For a team that seemed to be on the rise, Temple’s performance in the first half against West Virginia this past Saturday was both unexpected and embarrassing.
In what could be considered one of the worst losses during coach Bobby Wallace’s tenure here, the first half told the whole story as the Owls fell behind by an insurmountable 33 points en route to a 46-20 loss at Veterans Stadium.
The abysmal first half made the second half a mere afterthought.
Adding insult to injury, the Mountaineer faithful almost outnumbered those pulling for the Cherry and White, who witnessed the Owls (3-6, 1-3) put on a display of how to lose a football game in a rapid manner.
Eight minutes had passed, and the Owls were already behind 14-0.
They had run but a single offensive play, which had been a lost fumble.
By the end of the first quarter, the Owls had run just 10 plays for a meager two yards.
Quarterback Mike McGann completed just one pass, but that was to Mountaineer free safety Jahmile Addae.
A crestfallen Wallace took the blame for the ignominious showing.
“I’m embarrassed at the job I did,” he said.
“I never dreamed that we would have that kind of a first quarter.”
Wallace placed the blame on himself, but Temple’s careless play and lack of execution is what really cost them the football game.
Wallace put his players in position to challenge the Mountaineers, and they failed him.
Moreover, the Owls may have been a little rusty due to abbreviated practice sessions caused by incessant rainfall.
Freshman wide receiver Sean Szarka’s fumble on Temple’s first play from scrimmage gave the Mountaineers (6-3, 3-1) the ball and a lot of momentum.
On the Owls third drive of the game, trailing by 14, McGann tried passing downfield but threw an interception that his intended receiver was not even looking for.
Wallace tried to shake things up in the second quarter when he replaced McGann at quarterback with Mike Frost.
“I thought it might be good for him [McGann]to sit on the sideline and watch a series or two,” Wallace said.
“I thought it may be good to give him [Frost] an opportunity. I had never done it before and I wish I didn’t now.”
The result: Frost’s second pass was thrown right into the arms of Mountaineer linebacker Grant Wiley.
After the defense made a goal line stand, the Owls were pinned at the one-yard line.
Frost’s second and final series ended with another giveaway when he fumbled the ball and it was recovered in the end zone by center Donny Klein for a safety.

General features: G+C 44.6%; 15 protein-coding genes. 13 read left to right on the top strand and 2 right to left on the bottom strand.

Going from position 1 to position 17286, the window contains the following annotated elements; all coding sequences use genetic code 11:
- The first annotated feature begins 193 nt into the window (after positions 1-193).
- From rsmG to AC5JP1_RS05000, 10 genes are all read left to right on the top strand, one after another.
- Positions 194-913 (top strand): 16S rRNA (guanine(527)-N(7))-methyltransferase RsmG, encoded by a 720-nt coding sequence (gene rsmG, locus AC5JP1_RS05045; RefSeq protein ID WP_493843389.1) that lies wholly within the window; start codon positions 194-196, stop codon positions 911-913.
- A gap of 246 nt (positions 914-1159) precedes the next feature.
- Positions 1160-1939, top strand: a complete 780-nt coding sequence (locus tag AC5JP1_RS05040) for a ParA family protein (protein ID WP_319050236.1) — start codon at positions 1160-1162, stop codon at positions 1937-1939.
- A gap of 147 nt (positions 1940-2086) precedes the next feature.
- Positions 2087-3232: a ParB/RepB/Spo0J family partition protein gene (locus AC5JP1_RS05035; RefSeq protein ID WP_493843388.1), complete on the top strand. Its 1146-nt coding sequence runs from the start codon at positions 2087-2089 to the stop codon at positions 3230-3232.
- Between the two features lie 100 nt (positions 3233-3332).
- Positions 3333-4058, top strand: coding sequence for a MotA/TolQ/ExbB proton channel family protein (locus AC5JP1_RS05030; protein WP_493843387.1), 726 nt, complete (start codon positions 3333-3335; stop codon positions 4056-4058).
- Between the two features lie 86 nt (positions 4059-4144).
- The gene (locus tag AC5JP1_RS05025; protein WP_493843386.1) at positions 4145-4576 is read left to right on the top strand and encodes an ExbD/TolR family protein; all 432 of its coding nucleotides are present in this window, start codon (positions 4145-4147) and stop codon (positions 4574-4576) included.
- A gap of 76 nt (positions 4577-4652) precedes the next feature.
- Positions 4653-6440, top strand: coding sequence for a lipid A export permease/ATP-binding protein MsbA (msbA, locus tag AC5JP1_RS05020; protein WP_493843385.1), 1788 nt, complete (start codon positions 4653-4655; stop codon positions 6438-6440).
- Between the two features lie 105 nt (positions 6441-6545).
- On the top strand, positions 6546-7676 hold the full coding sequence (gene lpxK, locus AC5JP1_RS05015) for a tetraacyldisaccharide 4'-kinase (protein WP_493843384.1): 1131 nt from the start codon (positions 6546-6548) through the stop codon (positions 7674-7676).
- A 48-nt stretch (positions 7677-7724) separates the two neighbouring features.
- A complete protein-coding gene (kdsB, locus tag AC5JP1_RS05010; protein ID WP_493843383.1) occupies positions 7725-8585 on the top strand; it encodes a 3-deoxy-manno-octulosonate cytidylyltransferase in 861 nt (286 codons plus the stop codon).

The ensuing Mountaineer drive again came with a short field to work with, and Rasheed Marshall scampered off right tackle for 28-yard score.
McGann was quickly put back in, but kept forcing his throws into double and triple coverage.
When they weren’t turning the ball over, Temple was shooting itself in the foot with careless penalties on both sides of the ball, including three for offsides.
The Owls’ defense had the unenviable task of defending a short field.
After the Mountaineers opened the game with a 13-play, 81-yard drive, their next three scoring drives amassed a combined 79 yards.
Coming into this game, the Owls had been playing some of their best football of recent memory, and thoughts of a possible .500 season were in the minds of Temple fans.
Throughout they had managed to stay in almost every game, suffering all their defeats to potential bowl teams.
The week before at third-ranked Virginia Tech, Temple stymied the number one rushing attack in the nation, but lost 20-10.
Against the Mountaineers, the Owls managed to limit Big East record-breaking running back Avon Cobourne to under 100 yards for the first time in six games, and a 3.2 yards per carry average on 29 touches.
However, West Virginia still rolled up 230 yards on the ground.
Conversely, Owls running back and their only playmaker, Tanardo Sharps, totaled a paltry 30 yards on 17 carries.
Wallace shifted his strategy of using Sharps to open up the passing game with the opposite approach.
“The way they [West Virginia] play their defense, we’ve got to be able to throw the football,” Wallace said.
“Tanardo is a key to our offense…but we felt like in this game we could throw the ball and get him going.”
Coming into this game, Wallace felt good about the team.
That’s why he seemed disillusioned by the Owls’ languid play.
By Tuesday’s weekly press conference, Wallace was still holding himself accountable, but he couldn’t help but voice his displeasure with McGann’s play.
In reference to McGann’s egregious first half, Wallace said, “You can’t play scared.
And you can’t play dumb.
You got to play smart.
If you’re scared to throw the football, then you’ve got no chance.”
The final Owl drive of Saturday’s first half was futile, as McGann was tagged for an intentional grounding penalty, cutting off any possibility of scoring before intermission.
By this time, the mood of the Vet had resembled a mausoleum, and the idea of another half to play seemed entirely moot.
Jason S. Haslam can be reached at Jasonhaslam@yahoo.com.